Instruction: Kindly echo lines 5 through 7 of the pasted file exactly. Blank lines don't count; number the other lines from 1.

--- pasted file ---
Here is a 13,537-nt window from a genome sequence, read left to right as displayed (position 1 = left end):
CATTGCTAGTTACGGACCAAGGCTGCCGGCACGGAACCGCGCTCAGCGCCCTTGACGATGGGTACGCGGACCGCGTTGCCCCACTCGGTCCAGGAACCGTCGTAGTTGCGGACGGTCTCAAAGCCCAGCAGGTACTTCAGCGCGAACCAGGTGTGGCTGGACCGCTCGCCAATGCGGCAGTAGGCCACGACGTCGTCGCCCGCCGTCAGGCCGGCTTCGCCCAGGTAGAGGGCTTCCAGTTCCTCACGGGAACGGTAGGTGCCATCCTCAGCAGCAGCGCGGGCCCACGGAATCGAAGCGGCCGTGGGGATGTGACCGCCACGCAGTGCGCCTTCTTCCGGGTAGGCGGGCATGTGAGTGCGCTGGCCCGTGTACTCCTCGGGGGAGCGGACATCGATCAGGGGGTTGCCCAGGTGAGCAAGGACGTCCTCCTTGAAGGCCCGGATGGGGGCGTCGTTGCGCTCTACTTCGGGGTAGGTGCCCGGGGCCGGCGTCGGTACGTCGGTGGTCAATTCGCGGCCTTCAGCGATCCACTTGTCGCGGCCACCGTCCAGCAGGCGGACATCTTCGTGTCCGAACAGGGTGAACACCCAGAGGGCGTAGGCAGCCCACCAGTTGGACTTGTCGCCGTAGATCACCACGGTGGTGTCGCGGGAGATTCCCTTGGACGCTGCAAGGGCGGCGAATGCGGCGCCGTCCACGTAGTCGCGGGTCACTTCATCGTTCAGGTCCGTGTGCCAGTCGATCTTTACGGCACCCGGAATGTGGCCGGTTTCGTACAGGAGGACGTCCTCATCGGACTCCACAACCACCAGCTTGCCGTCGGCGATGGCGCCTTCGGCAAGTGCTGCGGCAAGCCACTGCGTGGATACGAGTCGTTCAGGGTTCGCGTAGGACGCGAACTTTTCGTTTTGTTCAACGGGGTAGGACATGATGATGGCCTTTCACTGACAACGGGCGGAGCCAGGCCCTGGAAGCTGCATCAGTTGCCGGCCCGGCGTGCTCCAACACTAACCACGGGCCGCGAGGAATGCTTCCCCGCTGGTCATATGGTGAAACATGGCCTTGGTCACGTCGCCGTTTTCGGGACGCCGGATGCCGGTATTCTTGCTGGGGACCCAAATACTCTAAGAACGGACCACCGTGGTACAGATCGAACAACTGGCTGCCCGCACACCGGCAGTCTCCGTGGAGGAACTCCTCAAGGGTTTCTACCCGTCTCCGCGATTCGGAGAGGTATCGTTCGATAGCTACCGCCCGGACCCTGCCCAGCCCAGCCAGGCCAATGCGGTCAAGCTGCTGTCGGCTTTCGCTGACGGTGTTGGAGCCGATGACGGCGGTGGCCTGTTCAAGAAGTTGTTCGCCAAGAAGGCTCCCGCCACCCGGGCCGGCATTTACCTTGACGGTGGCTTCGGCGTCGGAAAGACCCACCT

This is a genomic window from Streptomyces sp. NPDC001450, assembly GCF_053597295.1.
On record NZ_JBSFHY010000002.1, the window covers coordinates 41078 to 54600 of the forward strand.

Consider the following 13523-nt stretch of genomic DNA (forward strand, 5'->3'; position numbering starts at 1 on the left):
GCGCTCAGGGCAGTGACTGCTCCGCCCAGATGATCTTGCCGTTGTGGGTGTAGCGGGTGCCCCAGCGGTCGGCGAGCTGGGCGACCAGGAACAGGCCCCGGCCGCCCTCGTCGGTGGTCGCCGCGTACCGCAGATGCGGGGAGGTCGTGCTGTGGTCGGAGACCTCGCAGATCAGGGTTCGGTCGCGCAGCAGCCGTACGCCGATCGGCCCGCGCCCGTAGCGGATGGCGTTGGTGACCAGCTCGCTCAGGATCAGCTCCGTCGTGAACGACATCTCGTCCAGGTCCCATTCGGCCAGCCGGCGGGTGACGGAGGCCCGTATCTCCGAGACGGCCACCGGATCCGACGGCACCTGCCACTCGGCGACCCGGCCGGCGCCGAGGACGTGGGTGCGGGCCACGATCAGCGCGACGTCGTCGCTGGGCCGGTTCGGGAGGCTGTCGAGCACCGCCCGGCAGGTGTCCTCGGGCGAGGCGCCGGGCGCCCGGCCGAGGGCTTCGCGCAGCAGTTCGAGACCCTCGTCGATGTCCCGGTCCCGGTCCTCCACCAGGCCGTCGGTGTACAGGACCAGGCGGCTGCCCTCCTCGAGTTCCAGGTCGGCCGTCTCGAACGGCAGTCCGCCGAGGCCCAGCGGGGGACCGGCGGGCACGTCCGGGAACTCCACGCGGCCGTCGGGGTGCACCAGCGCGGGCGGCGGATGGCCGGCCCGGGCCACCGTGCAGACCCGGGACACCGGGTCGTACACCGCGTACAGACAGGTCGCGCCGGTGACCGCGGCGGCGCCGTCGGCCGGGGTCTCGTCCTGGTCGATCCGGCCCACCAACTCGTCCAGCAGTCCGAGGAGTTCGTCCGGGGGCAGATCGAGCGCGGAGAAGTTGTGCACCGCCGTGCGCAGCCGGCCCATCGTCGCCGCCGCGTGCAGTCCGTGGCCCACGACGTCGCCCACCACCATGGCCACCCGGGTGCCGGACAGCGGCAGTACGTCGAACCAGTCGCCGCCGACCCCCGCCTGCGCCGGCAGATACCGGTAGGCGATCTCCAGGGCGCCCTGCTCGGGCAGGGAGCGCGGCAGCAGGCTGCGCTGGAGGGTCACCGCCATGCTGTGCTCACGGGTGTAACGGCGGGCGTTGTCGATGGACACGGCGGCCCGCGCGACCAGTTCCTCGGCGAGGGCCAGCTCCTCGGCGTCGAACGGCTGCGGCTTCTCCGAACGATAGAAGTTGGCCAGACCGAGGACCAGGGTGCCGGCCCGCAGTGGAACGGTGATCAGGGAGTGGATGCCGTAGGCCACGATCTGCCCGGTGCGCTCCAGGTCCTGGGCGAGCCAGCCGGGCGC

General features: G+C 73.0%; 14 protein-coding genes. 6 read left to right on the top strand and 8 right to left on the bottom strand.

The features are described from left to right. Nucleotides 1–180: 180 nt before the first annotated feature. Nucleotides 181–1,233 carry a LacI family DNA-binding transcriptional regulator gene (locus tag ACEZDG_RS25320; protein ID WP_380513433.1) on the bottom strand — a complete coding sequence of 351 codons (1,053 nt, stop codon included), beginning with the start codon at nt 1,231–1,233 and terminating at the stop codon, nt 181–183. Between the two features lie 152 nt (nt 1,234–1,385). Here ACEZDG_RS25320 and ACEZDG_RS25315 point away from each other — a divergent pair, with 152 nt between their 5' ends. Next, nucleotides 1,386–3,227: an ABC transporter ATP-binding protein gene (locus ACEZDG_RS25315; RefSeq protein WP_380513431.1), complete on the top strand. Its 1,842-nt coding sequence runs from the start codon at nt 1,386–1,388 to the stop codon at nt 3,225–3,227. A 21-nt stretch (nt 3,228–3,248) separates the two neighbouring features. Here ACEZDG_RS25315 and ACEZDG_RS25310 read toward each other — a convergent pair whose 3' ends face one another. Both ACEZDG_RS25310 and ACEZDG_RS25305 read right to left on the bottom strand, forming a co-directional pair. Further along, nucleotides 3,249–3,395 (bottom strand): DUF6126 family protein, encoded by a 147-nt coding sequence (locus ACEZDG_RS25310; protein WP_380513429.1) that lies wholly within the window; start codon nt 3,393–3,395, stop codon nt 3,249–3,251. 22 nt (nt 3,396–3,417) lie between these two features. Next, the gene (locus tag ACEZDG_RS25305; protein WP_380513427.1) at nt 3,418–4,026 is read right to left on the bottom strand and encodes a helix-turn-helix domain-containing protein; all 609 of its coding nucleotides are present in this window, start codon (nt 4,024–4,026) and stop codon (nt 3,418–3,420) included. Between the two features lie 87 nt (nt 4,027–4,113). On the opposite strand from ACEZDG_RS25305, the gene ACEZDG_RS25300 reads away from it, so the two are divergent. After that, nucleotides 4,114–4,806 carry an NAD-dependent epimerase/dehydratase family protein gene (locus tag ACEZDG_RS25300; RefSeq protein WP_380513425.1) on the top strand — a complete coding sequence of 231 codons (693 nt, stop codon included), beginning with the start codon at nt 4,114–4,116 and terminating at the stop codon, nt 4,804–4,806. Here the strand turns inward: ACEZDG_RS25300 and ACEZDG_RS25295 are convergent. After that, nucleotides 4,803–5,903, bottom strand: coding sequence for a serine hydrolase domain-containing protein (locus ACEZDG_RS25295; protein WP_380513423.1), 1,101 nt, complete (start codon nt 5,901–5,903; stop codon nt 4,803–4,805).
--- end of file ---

Consider the following 13523-nt stretch of genomic DNA (forward strand, 5'->3'; position numbering starts at 1 on the left):
GCGCTCAGGGCAGTGACTGCTCCGCCCAGATGATCTTGCCGTTGTGGGTGTAGCGGGTGCCCCAGCGGTCGGCGAGCTGGGCGACCAGGAACAGGCCCCGGCCGCCCTCGTCGGTGGTCGCCGCGTACCGCAGATGCGGGGAGGTCGTGCTGTGGTCGGAGACCTCGCAGATCAGGGTTCGGTCGCGCAGCAGCCGTACGCCGATCGGCCCGCGCCCGTAGCGGATGGCGTTGGTGACCAGCTCGCTCAGGATCAGCTCCGTCGTGAACGACATCTCGTCCAGGTCCCATTCGGCCAGCCGGCGGGTGACGGAGGCCCGTATCTCCGAGACGGCCACCGGATCCGACGGCACCTGCCACTCGGCGACCCGGCCGGCGCCGAGGACGTGGGTGCGGGCCACGATCAGCGCGACGTCGTCGCTGGGCCGGTTCGGGAGGCTGTCGAGCACCGCCCGGCAGGTGTCCTCGGGCGAGGCGCCGGGCGCCCGGCCGAGGGCTTCGCGCAGCAGTTCGAGACCCTCGTCGATGTCCCGGTCCCGGTCCTCCACCAGGCCGTCGGTGTACAGGACCAGGCGGCTGCCCTCCTCGAGTTCCAGGTCGGCCGTCTCGAACGGCAGTCCGCCGAGGCCCAGCGGGGGACCGGCGGGCACGTCCGGGAACTCCACGCGGCCGTCGGGGTGCACCAGCGCGGGCGGCGGATGGCCGGCCCGGGCCACCGTGCAGACCCGGGACACCGGGTCGTACACCGCGTACAGACAGGTCGCGCCGGTGACCGCGGCGGCGCCGTCGGCCGGGGTCTCGTCCTGGTCGATCCGGCCCACCAACTCGTCCAGCAGTCCGAGGAGTTCGTCCGGGGGCAGATCGAGCGCGGAGAAGTTGTGCACCGCCGTGCGCAGCCGGCCCATCGTCGCCGCCGCGTGCAGTCCGTGGCCCACGACGTCGCCCACCACCATGGCCACCCGGGTGCCGGACAGCGGCAGTACGTCGAACCAGTCGCCGCCGACCCCCGCCTGCGCCGGCAGATACCGGTAGGCGATCTCCAGGGCGCCCTGCTCGGGCAGGGAGCGCGGCAGCAGGCTGCGCTGGAGGGTCACCGCCATGCTGTGCTCACGGGTGTAACGGCGGGCGTTGTCGATGGACACGGCGGCCCGCGCGACCAGTTCCTCGGCGAGGGCCAGCTCCTCGGCGTCGAACGGCTGCGGCTTCTCCGAACGATAGAAGTTGGCCAGACCGAGGACCAGGGTGCCGGCCCGCAGTGGAACGGTGATCAGGGAGTGGATGCCGTAGGCCACGATCTGCCCGGTGCGCTCCAGGTCCTGGGCGAGCCAGCCGGGCGC

General features: G+C 73.0%; 14 protein-coding genes. 6 read left to right on the top strand and 8 right to left on the bottom strand.